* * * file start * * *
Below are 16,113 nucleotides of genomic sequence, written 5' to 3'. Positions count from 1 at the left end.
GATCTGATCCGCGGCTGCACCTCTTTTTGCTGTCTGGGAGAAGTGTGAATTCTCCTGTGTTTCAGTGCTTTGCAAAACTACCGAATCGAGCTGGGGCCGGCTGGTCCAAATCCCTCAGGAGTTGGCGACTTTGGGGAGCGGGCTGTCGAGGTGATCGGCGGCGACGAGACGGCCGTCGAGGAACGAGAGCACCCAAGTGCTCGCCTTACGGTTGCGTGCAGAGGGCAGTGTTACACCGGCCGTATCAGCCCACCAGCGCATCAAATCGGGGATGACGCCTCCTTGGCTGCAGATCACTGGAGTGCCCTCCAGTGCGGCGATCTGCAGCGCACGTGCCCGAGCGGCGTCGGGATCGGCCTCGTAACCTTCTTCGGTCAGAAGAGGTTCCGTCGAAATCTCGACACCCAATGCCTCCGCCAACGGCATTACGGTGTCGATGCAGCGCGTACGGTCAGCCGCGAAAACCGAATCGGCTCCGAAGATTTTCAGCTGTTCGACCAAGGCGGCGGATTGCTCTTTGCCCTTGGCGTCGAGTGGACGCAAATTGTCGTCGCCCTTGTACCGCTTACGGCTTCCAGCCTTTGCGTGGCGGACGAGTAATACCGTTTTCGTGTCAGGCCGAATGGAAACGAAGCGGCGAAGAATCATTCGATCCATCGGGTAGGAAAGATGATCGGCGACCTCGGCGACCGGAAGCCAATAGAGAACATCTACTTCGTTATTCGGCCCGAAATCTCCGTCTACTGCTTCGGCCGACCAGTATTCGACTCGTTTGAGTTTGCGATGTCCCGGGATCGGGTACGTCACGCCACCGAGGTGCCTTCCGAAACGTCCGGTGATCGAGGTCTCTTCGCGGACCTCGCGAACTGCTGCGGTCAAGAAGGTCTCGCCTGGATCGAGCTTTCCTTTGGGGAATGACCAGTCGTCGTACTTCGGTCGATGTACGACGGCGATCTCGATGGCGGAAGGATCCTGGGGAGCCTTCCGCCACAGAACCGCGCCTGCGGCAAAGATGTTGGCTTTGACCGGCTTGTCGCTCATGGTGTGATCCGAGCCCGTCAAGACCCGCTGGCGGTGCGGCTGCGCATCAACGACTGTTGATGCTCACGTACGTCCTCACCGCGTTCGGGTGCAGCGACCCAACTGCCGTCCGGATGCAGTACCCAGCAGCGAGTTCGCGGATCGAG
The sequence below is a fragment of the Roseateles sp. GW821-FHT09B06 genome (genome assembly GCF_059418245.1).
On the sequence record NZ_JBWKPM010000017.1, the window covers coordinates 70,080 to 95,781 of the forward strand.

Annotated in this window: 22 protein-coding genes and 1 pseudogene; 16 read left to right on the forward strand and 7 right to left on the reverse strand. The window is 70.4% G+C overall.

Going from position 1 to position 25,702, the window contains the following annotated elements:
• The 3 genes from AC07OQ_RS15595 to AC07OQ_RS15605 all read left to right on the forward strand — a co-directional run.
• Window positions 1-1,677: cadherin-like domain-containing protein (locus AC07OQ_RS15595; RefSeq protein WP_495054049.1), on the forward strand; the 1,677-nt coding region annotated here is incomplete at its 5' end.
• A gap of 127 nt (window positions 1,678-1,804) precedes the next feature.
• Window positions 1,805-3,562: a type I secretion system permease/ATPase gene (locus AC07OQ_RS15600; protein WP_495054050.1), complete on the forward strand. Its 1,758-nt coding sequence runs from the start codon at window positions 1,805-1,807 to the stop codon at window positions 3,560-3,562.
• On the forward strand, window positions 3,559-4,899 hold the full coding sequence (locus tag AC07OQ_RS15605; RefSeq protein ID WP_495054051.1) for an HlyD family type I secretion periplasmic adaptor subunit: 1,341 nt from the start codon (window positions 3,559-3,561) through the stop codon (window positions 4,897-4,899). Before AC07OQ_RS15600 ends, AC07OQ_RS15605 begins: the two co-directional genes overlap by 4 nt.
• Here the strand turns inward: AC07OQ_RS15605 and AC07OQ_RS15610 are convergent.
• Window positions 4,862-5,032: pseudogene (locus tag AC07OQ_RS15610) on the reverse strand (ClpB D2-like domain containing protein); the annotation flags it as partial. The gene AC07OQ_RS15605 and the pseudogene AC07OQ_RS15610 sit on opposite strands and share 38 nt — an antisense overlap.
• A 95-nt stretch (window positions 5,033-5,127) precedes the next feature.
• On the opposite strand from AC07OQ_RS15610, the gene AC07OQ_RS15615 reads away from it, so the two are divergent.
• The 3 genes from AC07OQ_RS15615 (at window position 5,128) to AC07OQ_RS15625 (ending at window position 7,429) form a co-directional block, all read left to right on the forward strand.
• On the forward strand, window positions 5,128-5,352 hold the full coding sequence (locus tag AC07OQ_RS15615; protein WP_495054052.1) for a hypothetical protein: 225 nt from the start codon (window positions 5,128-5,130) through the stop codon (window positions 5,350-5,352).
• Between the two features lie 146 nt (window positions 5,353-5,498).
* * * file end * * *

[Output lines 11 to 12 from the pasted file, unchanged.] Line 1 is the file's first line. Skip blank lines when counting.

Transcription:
• On the forward strand, window positions 3,559-4,899 hold the full coding sequence (locus tag AC07OQ_RS15605; RefSeq protein ID WP_495054051.1) for an HlyD family type I secretion periplasmic adaptor subunit: 1,341 nt from the start codon (window positions 3,559-3,561) through the stop codon (window positions 4,897-4,899). Before AC07OQ_RS15600 ends, AC07OQ_RS15605 begins: the two co-directional genes overlap by 4 nt.
• Here the strand turns inward: AC07OQ_RS15605 and AC07OQ_RS15610 are convergent.